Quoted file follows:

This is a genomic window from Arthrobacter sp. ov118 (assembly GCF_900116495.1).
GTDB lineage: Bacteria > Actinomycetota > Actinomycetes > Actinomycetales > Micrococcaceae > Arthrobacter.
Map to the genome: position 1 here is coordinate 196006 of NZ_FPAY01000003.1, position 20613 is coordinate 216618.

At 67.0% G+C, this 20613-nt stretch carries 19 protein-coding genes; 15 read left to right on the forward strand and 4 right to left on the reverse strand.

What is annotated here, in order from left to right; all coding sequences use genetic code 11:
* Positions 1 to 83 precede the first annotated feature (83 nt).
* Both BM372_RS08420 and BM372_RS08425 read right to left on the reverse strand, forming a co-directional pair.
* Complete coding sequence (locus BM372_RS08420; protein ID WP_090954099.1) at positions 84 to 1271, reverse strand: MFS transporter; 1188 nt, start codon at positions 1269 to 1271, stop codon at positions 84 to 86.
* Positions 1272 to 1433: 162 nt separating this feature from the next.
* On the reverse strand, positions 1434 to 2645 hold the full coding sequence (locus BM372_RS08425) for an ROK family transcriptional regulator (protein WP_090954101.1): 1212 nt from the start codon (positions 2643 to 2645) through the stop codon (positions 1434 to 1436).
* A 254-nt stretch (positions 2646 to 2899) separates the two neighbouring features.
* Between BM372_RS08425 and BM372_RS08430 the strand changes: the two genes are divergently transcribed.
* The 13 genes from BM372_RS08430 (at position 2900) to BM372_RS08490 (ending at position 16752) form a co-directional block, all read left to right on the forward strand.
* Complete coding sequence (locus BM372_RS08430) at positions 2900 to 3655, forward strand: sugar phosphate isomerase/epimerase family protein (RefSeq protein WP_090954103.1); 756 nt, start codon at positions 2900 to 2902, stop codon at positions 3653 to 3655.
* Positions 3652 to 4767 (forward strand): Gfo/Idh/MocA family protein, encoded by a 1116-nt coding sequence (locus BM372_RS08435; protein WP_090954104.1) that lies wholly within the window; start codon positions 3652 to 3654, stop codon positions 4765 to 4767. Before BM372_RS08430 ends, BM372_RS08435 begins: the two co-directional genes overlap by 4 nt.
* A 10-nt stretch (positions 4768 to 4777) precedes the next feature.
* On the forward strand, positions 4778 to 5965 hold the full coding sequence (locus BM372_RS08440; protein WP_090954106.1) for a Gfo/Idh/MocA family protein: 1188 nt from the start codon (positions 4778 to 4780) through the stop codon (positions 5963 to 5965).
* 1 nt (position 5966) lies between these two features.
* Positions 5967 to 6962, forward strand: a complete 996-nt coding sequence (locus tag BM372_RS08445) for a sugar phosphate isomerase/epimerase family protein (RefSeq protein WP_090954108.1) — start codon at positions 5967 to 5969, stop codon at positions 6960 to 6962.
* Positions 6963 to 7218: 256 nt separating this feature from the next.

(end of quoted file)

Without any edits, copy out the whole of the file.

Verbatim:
This is a genomic window from Arthrobacter sp. ov118 (assembly GCF_900116495.1).
GTDB lineage: Bacteria > Actinomycetota > Actinomycetes > Actinomycetales > Micrococcaceae > Arthrobacter.
Map to the genome: position 1 here is coordinate 196006 of NZ_FPAY01000003.1, position 20613 is coordinate 216618.

At 67.0% G+C, this 20613-nt stretch carries 19 protein-coding genes; 15 read left to right on the forward strand and 4 right to left on the reverse strand.

What is annotated here, in order from left to right; all coding sequences use genetic code 11:
* Positions 1 to 83 precede the first annotated feature (83 nt).
* Both BM372_RS08420 and BM372_RS08425 read right to left on the reverse strand, forming a co-directional pair.
* Complete coding sequence (locus BM372_RS08420; protein ID WP_090954099.1) at positions 84 to 1271, reverse strand: MFS transporter; 1188 nt, start codon at positions 1269 to 1271, stop codon at positions 84 to 86.
* Positions 1272 to 1433: 162 nt separating this feature from the next.
* On the reverse strand, positions 1434 to 2645 hold the full coding sequence (locus BM372_RS08425) for an ROK family transcriptional regulator (protein WP_090954101.1): 1212 nt from the start codon (positions 2643 to 2645) through the stop codon (positions 1434 to 1436).
* A 254-nt stretch (positions 2646 to 2899) separates the two neighbouring features.
* Between BM372_RS08425 and BM372_RS08430 the strand changes: the two genes are divergently transcribed.
* The 13 genes from BM372_RS08430 (at position 2900) to BM372_RS08490 (ending at position 16752) form a co-directional block, all read left to right on the forward strand.
* Complete coding sequence (locus BM372_RS08430) at positions 2900 to 3655, forward strand: sugar phosphate isomerase/epimerase family protein (RefSeq protein WP_090954103.1); 756 nt, start codon at positions 2900 to 2902, stop codon at positions 3653 to 3655.
* Positions 3652 to 4767 (forward strand): Gfo/Idh/MocA family protein, encoded by a 1116-nt coding sequence (locus BM372_RS08435; protein WP_090954104.1) that lies wholly within the window; start codon positions 3652 to 3654, stop codon positions 4765 to 4767. Before BM372_RS08430 ends, BM372_RS08435 begins: the two co-directional genes overlap by 4 nt.
* A 10-nt stretch (positions 4768 to 4777) precedes the next feature.
* On the forward strand, positions 4778 to 5965 hold the full coding sequence (locus BM372_RS08440; protein WP_090954106.1) for a Gfo/Idh/MocA family protein: 1188 nt from the start codon (positions 4778 to 4780) through the stop codon (positions 5963 to 5965).
* 1 nt (position 5966) lies between these two features.
* Positions 5967 to 6962, forward strand: a complete 996-nt coding sequence (locus tag BM372_RS08445) for a sugar phosphate isomerase/epimerase family protein (RefSeq protein WP_090954108.1) — start codon at positions 5967 to 5969, stop codon at positions 6960 to 6962.
* Positions 6963 to 7218: 256 nt separating this feature from the next.